kind regards,

    Jos
    cenosillicaphobia: the fear for an empty beer glass

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    Default Re: Generics & 'Type Erasure': disingenuous documentation?

    But generics are not a "compiler issue". They've only implemented it as compiler issue and worded the documentation to make it sound OK.

    I do not believe it is correct for the runtime to place something on the heap and then LATER turn round and say, "oh, look what I've found on the heap! That shouldn't be there!"

    The reason for this problem is precisely because they have implemented generics as a compiler issue when it is more than that.

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    Default Re: Generics & 'Type Erasure': disingenuous documentation?

    Quote Originally Posted by JosAH View Post
    You're right, a 'non T' type can be stored in a List<T> without notice, or until it is attempted to use that 'non T' as if it were a T (hence the generated casts).

    kind regards,

    Jos
    This is a usage issue, not a backward compatibility issue. Whenever would your new code want your legacy code to use List<T> in a non-T way?

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    Default Re: Generics & 'Type Erasure': disingenuous documentation?

    Quote Originally Posted by 2by4 View Post
    But generics are not a "compiler issue". They've only implemented it as compiler issue and worded the documentation to make it sound OK.

    I do not believe it is correct for the runtime to place something on the heap and then LATER turn round and say, "oh, look what I've found on the heap! That shouldn't be there!"

    The reason for this problem is precisely because they have implemented generics as a compiler issue when it is more than that.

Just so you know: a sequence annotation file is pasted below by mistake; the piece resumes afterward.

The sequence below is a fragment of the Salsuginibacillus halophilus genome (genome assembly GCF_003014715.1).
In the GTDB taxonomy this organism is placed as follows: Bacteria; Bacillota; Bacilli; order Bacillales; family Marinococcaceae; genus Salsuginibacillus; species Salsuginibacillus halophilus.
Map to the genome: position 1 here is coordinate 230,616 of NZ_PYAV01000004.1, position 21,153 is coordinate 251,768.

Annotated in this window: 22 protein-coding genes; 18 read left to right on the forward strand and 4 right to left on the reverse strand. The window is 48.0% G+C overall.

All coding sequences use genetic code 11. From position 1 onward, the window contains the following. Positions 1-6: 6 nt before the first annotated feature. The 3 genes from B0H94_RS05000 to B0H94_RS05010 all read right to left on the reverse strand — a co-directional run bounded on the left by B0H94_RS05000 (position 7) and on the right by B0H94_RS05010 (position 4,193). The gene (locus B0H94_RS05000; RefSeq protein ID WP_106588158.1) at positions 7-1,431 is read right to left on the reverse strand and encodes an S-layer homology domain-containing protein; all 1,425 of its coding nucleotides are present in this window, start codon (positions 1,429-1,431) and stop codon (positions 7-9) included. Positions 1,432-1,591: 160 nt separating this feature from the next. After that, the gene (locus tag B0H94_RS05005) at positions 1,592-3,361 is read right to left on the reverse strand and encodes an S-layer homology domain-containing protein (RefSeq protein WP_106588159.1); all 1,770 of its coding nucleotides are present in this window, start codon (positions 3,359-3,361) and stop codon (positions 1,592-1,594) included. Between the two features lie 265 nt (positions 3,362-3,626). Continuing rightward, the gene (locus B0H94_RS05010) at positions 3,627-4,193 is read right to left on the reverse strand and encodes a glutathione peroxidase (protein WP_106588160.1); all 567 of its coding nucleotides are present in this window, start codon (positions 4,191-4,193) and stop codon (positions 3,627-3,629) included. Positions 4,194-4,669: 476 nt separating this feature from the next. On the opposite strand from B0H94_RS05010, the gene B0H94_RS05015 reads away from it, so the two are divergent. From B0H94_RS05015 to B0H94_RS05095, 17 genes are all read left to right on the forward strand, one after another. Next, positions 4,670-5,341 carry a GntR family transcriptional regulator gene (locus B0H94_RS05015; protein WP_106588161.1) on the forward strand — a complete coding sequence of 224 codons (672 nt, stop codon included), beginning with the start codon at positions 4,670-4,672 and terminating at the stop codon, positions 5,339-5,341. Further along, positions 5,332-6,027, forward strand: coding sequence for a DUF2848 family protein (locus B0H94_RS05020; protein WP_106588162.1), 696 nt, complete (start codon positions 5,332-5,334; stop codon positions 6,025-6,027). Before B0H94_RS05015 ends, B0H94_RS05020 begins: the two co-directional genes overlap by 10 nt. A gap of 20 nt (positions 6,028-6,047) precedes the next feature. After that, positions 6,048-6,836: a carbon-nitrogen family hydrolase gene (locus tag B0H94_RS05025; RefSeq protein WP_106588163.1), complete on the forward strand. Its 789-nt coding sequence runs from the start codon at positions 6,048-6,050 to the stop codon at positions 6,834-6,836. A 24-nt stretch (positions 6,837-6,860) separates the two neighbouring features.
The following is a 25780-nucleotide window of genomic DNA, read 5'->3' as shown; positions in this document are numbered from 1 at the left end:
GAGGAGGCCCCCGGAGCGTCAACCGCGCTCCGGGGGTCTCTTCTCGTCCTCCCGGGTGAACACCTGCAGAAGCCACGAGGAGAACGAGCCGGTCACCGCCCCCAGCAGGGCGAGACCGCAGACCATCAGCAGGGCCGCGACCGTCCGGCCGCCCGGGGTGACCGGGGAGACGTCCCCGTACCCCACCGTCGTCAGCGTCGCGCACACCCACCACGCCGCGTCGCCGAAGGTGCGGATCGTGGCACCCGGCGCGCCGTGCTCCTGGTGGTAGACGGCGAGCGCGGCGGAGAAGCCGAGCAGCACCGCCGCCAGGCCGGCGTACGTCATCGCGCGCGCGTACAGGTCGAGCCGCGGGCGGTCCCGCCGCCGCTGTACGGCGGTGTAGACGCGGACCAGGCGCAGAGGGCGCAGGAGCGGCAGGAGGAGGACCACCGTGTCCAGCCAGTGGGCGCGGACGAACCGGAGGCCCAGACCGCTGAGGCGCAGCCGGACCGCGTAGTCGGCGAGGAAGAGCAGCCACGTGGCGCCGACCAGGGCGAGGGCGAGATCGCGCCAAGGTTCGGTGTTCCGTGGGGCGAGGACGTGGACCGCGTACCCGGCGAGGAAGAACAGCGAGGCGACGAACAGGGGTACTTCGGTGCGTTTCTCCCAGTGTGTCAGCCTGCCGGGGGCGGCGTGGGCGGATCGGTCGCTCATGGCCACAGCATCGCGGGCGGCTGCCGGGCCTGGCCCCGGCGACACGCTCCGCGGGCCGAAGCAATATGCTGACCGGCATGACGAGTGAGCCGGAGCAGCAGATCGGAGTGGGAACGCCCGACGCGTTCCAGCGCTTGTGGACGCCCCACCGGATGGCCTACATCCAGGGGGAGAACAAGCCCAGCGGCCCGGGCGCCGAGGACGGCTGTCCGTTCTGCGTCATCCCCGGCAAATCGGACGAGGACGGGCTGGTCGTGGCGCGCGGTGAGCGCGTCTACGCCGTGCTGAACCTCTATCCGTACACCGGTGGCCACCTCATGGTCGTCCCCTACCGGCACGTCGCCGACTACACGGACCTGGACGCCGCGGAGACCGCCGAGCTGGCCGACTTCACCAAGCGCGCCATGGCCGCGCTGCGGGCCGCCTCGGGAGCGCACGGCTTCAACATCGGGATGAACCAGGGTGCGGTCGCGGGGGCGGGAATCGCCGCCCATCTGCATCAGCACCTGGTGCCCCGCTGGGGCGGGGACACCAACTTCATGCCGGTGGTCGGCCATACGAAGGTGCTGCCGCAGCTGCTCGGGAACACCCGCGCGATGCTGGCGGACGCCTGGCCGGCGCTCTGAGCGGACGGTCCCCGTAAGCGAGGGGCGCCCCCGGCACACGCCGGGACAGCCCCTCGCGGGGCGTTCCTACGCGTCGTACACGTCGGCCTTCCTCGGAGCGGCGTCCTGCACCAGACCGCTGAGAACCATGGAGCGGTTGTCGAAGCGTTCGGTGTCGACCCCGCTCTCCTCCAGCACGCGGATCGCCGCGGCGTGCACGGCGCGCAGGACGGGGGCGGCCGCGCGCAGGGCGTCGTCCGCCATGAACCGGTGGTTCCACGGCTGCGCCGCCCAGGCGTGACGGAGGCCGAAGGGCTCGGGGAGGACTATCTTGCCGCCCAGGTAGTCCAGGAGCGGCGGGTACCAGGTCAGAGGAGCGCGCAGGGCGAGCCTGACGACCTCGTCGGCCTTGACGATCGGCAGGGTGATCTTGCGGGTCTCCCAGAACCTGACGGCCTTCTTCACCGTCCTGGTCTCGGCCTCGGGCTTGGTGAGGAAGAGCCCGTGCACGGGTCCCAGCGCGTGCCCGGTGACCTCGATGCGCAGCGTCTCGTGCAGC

Ok, I reword that phrase: generics are a compile time issue in Java and hence its weakness. OTOH, when you want to go all the way, you end up with possible 'code bloat' as in C++'s templates; I guess the Java language designers wanted to avoid that.

    kind regards,

    Jos
    cenosillicaphobia: the fear for an empty beer glass

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    Default Re: Generics & 'Type Erasure': disingenuous documentation?

    Quote Originally Posted by 2by4 View Post
    This is a usage issue, not a backward compatibility issue. Whenever would your new code want your legacy code to use List<T> in a non-T way?
    Now you're assuming a reasonable user; assumptions are always wrong ;-)

    kind regards,

    Jos
    cenosillicaphobia: the fear for an empty beer glass

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    Default Re: Generics & 'Type Erasure': disingenuous documentation?

    Quote Originally Posted by JosAH View Post
    Ok, I reword that phrase: generics are a compile time issue in Java and hence its weakness. OTOH, when you want to go all the way, you end up with possible 'code bloat' as in C++'s templates; I guess the Java language designers wanted to avoid that.

    kind regards,

    Jos
    Then that is what the documentation should say ;-)

    It shouldn't obfuscate the "weakness" with excuses about backward compatibility. Backward compatibility does not force type erasure.

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    Default Re: Generics & 'Type Erasure': disingenuous documentation?

    Quote Originally Posted by JosAH View Post
    Now you're assuming a reasonable user; assumptions are always wrong ;-)

    kind regards,

    Jos
    lol, no. You are assuming a reasonable user!

    I am saying trap the possible error. You seem to be saying it is not necessary!

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    Default Re: Generics & 'Type Erasure': disingenuous documentation?

    Quote Originally Posted by 2by4 View Post
    Then that is what the documentation should say ;-)